Innovation News Network (Reino Unido)

Innovative film made from bacterial cellulose scraps could replace plastic in food packaging

Publicado em 16 dezembro 2020

Researchers at São Paulo State University (UNESP), Brazil, have developed a film, made from hydroxypropyl methylcellulose (HPMC) and bacterial cellulose scraps, that can replace plastic in food packaging.

The product outperforms film made of HPMC alone. Márcia Regina de Moura Aouada, a co-author of the team’s article, published in the journal Applied Material & Interfaces, said: “We set out to fill the HMPC matrix with bacterial cellulose nanocrystals in order to enhance its properties. We also wanted to create greener protocols for the development of novel composites, from the material itself to its origin, so we included the reuse of industrial waste in the project.”

Aouada has a PhD in chemistry from UNESP, where she teaches and is a researcher at the Center for Development of Functional Materials (CDMF). Since her PhD, Aouada has studied films made from renewables, and edible and biodegradable films, with the aim of reducing the growing issue of solid waste in the form of dumped plastic food packaging.

Pamela Melo, a graduate student in material sciences at UNESP and first author of the article on the project, said: “One of the limitations of films made of HPMC and other biopolymers is their low mechanical strength compared with traditional films derived from petroleum. They are also highly permeable to water vapour, which limits the available applications. We improved these properties by adding bacterial cellulose.”

Converting waste biofilms into packaging

The researchers obtained bacterial cellulose scraps from Seven Indústria de Produtos Biotecnológicos, which makes wound dressing biofilms. To convert this waste into film suitable for food packaging, they first milled the scraps into powder. “We then submitted the powder to sulfuric acid hydrolysis,” Melo said. The result was a bacterial cellulose nanocrystal suspension, which they mixed with HPMC diluted in water to produce a film-forming dispersion, a target of interest for the bioplastics industry.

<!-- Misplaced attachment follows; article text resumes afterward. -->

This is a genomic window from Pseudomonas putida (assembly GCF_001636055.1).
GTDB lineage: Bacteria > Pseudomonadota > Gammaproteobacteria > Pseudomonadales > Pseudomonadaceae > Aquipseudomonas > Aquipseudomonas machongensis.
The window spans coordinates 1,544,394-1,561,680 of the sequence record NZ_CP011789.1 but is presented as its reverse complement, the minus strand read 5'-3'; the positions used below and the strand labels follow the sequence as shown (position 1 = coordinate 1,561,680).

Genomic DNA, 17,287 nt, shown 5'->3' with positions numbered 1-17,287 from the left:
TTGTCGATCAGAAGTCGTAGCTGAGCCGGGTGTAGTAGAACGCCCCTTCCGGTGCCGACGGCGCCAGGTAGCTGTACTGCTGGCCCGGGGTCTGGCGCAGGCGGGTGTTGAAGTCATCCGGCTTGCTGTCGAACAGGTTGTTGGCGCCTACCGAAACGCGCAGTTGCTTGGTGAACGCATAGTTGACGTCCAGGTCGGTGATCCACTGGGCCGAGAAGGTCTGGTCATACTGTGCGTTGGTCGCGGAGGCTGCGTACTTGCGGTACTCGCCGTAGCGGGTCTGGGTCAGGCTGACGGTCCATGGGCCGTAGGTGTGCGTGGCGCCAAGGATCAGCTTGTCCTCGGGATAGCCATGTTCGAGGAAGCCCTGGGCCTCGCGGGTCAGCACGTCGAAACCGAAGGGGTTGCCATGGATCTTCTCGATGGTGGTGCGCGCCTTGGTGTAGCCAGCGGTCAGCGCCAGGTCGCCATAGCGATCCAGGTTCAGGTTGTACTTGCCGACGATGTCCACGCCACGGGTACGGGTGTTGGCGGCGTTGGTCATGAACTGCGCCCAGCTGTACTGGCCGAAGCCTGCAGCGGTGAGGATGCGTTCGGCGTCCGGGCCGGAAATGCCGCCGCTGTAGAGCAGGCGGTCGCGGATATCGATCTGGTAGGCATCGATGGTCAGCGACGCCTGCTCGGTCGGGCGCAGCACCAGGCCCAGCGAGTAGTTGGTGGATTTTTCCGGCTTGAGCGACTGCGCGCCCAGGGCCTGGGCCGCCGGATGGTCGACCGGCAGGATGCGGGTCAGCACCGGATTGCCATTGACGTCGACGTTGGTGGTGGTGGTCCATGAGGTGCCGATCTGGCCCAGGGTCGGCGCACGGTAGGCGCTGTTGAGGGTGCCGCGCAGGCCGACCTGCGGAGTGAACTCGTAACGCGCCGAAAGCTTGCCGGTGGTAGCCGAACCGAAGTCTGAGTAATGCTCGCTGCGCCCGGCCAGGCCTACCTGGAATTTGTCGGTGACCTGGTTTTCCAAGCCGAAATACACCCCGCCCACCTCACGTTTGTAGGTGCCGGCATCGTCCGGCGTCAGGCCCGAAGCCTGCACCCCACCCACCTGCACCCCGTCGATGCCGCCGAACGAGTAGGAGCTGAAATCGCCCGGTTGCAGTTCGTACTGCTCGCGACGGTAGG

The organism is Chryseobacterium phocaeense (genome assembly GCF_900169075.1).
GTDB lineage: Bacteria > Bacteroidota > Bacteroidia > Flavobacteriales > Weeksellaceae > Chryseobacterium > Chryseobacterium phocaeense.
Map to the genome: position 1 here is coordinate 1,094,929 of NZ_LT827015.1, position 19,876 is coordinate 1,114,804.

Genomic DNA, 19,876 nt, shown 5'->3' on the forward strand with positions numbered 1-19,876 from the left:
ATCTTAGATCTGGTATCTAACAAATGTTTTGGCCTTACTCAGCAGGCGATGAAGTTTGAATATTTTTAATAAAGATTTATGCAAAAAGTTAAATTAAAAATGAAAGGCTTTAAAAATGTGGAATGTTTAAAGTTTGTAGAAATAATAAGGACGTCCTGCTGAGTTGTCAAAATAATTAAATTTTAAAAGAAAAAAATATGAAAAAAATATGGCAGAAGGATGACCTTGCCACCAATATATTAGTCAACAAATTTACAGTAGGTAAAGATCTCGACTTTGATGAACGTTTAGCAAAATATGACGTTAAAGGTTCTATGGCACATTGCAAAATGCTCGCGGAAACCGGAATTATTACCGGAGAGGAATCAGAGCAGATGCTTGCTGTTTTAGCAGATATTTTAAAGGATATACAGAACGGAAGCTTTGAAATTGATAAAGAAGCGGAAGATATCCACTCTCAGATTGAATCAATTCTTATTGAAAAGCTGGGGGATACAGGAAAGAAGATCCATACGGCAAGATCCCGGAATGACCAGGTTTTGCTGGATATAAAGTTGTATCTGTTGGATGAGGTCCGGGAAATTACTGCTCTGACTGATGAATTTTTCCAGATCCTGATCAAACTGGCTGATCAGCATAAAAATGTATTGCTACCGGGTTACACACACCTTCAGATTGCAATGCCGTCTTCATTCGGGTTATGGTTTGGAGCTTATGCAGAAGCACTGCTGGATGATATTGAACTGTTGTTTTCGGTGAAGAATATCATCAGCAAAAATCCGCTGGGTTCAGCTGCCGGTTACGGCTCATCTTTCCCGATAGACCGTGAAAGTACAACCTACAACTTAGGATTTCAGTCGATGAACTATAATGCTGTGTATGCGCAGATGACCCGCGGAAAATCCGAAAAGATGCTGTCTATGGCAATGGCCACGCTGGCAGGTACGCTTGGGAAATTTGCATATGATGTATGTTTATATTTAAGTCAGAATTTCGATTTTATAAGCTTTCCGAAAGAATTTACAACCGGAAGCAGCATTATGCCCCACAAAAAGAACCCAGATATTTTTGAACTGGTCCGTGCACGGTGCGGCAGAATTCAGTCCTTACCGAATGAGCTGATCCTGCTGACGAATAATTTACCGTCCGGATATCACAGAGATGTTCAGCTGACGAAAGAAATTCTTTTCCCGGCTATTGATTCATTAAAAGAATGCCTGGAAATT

Aouada said: “It’s not enough to create good composites. We need to find the best solution to obtain good film properties by varying factors such as viscosity and nanoparticle concentration. A fair analogy could be a cake recipe: studying the recipe is another significant innovation in our study.”

How the nanocrystals interact with the HPMC matrix and are distributed within it will determine film quality, “so we conducted tests and arrived at the optimal distribution via high-energy dispersion using a Turrax disperser,” Melo said. The film-forming dispersion was deposited on a substrate. The solvents evaporated after 24-48 hours. The result was a stronger, less permeable product than HPMC-only film. The amount of water absorbed by the material is currently a constraint on its use in packaging.